How to isolate turntable from footstep shake or vibration

Even while the Oracle turnable that I use has a built-in springs suspension by design there is a low or even sub-low frequency boom every time someone walks in a room. This becomes really bad with the subwoofer’s volume set high as the low frequency footsteps make straight to subwoofer where they are amplified shaking everything around. It seems the cartridge is picking up the footsteps very efficiently as even a lightest foot down becomes audioable. What can be done to attempt to isolate the turntable from the low frequency vibrations? Interesting, that the lower the volume of the subwoofer, the less the footstep shake is evident and with the subwoofer turned off it is a barely a problem at all. 
Shock/vibration isolation of avionics is documented and easily accessed - examples  Microsoft Word - avioinics_iso_revC.doc (, and compressed_PC6116_AerospaceandDefenseIsolatorCatalog.pdf (  Exactly what shock & vibration performance the avionics has to survive can be classified.


in my prior post I should have gone into greater detail, but for the OP, when the floor bounced in the upward direction, the turntable spring went into compression.  But because the spring was not stiff enough the spring fully compressed at which point the 'suspension' essentially bottoms-out and now there is no suspension and the force is transmitted directly to the table. 

In your circumstance, I suspect that the floor is resilient/soft enough that foot fall causes a ripple effect which then has vertical force component and a horizontal force component.   Use of ball bearings to absorb horizontal vibration is well documented; ergo, they worked for you. These vibration reducers originally were developed for audio use - Vistek - Designing with Series 320 Vibration Isolation Bearings (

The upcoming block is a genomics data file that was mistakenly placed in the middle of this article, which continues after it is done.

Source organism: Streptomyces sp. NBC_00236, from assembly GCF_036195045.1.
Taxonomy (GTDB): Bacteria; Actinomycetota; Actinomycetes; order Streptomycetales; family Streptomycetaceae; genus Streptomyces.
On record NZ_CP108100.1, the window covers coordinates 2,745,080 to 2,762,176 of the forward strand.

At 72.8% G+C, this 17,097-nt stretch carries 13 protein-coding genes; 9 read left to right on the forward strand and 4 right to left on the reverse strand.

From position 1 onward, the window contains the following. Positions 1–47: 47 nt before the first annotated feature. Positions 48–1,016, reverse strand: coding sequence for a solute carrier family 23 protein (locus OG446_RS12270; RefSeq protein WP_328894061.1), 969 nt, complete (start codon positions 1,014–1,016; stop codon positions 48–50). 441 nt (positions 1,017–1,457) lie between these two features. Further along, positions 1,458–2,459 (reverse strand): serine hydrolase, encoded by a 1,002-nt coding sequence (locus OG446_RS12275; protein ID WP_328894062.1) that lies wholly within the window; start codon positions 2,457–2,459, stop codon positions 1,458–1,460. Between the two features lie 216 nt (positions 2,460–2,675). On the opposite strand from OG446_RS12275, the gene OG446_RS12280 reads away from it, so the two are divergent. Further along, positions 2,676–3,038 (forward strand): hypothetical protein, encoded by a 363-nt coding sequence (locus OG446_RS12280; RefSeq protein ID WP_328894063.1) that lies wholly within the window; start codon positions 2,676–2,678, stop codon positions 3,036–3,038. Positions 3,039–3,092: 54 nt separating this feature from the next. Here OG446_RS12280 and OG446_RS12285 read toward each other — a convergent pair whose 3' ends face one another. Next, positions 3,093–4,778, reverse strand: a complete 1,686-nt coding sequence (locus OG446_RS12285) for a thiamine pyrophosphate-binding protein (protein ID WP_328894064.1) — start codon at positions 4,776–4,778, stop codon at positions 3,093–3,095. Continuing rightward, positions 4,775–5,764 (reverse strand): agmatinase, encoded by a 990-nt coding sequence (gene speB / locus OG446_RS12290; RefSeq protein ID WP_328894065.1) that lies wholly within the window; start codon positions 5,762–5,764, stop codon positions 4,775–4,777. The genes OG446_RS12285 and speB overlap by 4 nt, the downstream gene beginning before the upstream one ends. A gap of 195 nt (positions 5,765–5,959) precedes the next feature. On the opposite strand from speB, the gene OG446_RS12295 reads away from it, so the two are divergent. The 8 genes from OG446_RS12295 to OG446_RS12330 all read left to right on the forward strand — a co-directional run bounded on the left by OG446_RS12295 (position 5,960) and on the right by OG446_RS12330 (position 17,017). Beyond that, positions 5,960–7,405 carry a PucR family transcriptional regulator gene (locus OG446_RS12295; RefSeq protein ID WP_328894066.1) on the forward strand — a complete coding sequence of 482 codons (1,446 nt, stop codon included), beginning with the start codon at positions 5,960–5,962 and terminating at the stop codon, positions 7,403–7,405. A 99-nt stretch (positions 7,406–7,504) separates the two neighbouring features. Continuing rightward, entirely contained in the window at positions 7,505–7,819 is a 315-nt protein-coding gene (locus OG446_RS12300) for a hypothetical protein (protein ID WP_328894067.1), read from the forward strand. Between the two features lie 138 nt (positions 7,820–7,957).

Mijo, Mijo, Mijo. You consistently mistake your own observations and opinions for science and facts. Tubes are microphonic, some more than others, and most tube gear does benefit from isolation and dampening. Not necessarily with spring suspension. Like I said, some guys even isolate, suspend, or dampen their solid-state gear, although the rationale for that is perhaps less obvious. If you ever looked inside a Halcro preamplifier, for one example, you would see that the entire printed circuit board has been sprayed with a rubbery coating to dampen vibration of the individual components. And that is solid state to the utmost.
I endorse the use of wall racks.  I used a target rack for years in several different rooms, and holding a Linn Sondek.  Never ever a trace of footfall.
D.J.’s from the past were used ash trays with rubber bands wrapped around them. Not insinuating that you are a DJ or a smoker but surely you get the idea.